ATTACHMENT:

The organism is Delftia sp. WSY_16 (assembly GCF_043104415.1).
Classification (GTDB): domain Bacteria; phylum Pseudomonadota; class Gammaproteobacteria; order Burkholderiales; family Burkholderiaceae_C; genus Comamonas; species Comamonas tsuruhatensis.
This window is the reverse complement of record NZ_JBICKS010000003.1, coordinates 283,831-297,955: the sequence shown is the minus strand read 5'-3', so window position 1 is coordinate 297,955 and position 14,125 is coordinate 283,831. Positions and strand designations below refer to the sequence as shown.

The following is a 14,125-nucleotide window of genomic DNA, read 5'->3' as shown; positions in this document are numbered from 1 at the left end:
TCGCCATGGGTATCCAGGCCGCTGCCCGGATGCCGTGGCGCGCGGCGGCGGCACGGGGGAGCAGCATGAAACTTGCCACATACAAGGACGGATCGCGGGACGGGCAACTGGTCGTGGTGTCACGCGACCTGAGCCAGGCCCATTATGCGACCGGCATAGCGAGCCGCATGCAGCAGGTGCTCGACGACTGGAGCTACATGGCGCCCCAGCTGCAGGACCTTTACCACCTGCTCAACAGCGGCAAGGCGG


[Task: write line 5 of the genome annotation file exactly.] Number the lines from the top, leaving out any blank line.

TCGCCATGGGTATCCAGGCCGCTGCCCGGATGCCGTGGCGCGCGGCGGCGGCACGGGGGAGCAGCATGAAACTTGCCACATACAAGGACGGATCGCGGGACGGGCAACTGGTCGTGGTGTCACGCGACCTGAGCCAGGCCCATTATGCGACCGGCATAGCGAGCCGCATGCAGCAGGTGCTCGACGACTGGAGCTACATGGCGCCCCAGCTGCAGGACCTTTACCACCTGCTCAACAGCGGCAAGGCGG